There are five fundamental estate planning documents that every farmer, family business owner, or every adult, should have prepared and properly executed. They are clearly outlined in the article “Five documents every farmer should have” from Ag Week. However, as reported as recently as January 2019 from AARP, six of 10 seniors don’t have a will. The number of farmers who lack an estate plan is fewer, and probably even less have advance care directives. This is not good for them or their families.

Farm and ranch families often find themselves facing complicated issues about how the land should be divided among the next generation, and whether the next generation will continue to maintain the ranch or farm. This is something that estate planning addresses.

Many people think of the will as the estate plan. However, it is only part of the plan. The will says who will inherit property, including assets and debts, and who will be responsible for carrying out your directions. That person is the executor, who acts as your agent when you have died.

While there are online wills available, it is recommended that farm and ranch families work with an estate planning attorney. They are encouraged to meet with a few, until they find one who they are comfortable with and they believe has the experience that suits the family’s situation. The attorney will help with how property is titled and how to handle the tax implications. These are both important parts of an estate plan.

Every adult needs an advance health care directive, the legal document that specifies the medical procedures that they want to maintain life, if there is a health crisis. An advance directive usually involves a living will, and names a person as health care power of attorney to make health care decisions, when you are unable to do so for yourself.

The living will is used to specify the types of medical procedures you do or do not wish to have performed to keep you alive. Medical professionals or first responders often do not have access to this document and must follow their legal and ethical requirement to maintain life, in any way possible. Make sure this document is readily available and that other family members know where it is located.

Provide a copy of the living will and durable power of attorney to your doctors and the institutions that usually provide your care. The power of attorney should specify who has primary responsibility to make these decisions and at least one alternate.

Talk with your physicians about your feelings and wishes for these documents. They may also benefit from having the person you have named as your power of attorney with you at the time of the conversation. That way everyone is clear about what your wishes are.

A power of attorney is given to an individual, your agent, who can make financial decisions on your behalf, if you are incapacitated. They can write checks, make deposits and have access to your safe deposit box. There will be forms to fill out, so don’t delay having them created and properly executed.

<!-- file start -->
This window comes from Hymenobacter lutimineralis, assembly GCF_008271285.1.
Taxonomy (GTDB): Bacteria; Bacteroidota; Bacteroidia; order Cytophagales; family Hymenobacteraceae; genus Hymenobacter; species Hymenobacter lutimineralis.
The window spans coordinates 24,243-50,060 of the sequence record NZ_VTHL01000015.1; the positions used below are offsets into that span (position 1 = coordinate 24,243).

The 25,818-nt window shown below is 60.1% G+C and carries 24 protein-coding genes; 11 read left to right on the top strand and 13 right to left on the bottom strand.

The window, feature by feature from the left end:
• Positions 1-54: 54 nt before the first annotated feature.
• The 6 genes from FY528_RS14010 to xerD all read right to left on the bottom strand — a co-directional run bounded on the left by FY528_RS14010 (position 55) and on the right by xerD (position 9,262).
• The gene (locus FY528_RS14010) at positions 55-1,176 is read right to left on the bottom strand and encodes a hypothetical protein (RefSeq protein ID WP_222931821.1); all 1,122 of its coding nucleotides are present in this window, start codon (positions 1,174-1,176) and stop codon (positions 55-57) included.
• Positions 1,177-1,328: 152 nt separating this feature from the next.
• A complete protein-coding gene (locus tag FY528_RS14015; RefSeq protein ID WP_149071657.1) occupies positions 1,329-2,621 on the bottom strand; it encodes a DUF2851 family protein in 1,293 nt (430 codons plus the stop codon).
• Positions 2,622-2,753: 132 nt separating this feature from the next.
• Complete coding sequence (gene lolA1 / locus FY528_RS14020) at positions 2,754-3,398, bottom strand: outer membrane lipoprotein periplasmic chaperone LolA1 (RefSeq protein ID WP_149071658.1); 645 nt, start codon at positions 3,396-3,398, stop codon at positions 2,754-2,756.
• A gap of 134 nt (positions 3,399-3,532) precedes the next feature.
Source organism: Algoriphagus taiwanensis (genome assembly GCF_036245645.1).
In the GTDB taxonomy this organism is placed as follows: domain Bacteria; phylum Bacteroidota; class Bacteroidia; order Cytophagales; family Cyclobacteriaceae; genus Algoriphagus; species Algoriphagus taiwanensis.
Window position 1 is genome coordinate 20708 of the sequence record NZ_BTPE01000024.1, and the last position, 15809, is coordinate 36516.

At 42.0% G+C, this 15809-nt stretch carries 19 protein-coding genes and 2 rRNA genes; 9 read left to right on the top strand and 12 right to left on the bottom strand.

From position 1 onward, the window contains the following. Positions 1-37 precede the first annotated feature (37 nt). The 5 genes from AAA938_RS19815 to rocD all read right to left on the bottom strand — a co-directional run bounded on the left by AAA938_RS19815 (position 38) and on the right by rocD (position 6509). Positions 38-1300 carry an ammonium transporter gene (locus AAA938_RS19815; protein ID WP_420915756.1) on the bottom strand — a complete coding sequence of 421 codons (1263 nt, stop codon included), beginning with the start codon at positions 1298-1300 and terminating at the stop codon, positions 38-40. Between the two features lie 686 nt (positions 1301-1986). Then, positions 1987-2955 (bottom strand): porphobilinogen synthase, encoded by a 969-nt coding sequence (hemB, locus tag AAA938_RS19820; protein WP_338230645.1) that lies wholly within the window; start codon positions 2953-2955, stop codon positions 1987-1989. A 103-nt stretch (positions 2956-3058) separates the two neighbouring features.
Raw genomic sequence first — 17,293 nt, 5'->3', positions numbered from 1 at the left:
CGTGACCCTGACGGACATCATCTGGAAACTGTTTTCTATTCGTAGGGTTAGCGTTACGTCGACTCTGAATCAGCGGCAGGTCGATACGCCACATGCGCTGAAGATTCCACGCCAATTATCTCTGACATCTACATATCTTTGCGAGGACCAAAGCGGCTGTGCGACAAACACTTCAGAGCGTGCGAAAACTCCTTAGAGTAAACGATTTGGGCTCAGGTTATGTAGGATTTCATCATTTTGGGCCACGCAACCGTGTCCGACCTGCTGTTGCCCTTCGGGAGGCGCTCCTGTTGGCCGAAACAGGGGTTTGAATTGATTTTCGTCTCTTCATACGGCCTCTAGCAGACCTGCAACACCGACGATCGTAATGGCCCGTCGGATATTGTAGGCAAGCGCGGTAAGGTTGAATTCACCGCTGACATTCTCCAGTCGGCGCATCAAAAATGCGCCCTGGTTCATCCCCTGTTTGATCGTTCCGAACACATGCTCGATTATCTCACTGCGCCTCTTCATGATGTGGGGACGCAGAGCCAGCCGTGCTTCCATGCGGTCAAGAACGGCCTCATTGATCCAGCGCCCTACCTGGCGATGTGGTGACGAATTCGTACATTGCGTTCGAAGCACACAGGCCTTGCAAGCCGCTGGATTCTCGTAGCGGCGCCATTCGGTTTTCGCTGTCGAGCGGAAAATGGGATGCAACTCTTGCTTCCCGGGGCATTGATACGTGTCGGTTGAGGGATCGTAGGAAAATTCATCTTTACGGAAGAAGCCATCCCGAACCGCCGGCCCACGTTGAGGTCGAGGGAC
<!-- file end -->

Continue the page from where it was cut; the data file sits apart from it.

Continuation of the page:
While it is not legally enforceable, write a letter of intention to accompany your will. Give a copy of your letter to your executor, and possibly to a trusted family member. This way, you can make sure they know:

  • Where important documents, including life insurance policies, savings accounts, loans, leases, titles to property and other legal documents are located.
  • Instructions for the care of minor children. Your will should name a guardian, but any information you can share about your children will be helpful.
  • Instructions of what you want to happen to the family land.

The more information you can prepare and provide for your survivors, the more likely your wishes will be carried out. It can also be psychologically soothing to know that you have communicated and legally documented your wishes for those who live after you.

Reference: Ag Week (April 5, 2019) “Five documents every farmer should have”

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What Will Happen If I’m In An Accident?

Expensive and rising healthcare costs can’t be a surprise to those nearing or in retirement. However, something that’s not often discussed, is how unexpected medical and related expenses from accidents can have a devastating impact on investment accounts, particularly for younger adults.

It’s estimated that 3.14 million Americans were involved in an auto accident in 2016, according to the National Highway Safety Administration. This shows how common they are.

Think Advisor’s recent article, “How Car Accidents Can Wreck Retirement Accounts,” looks at the case of a 35-year-old single professional with more than $600,000 in her investment account.

This woman, Sue, was driving home from work, when an uninsured motorist ran a traffic light and ran into her new convertible. The car was totaled, and she was severely injured. Sue was rushed to the hospital, required surgery for several broken bones and then went to a rehab facility for physical therapy upon her release.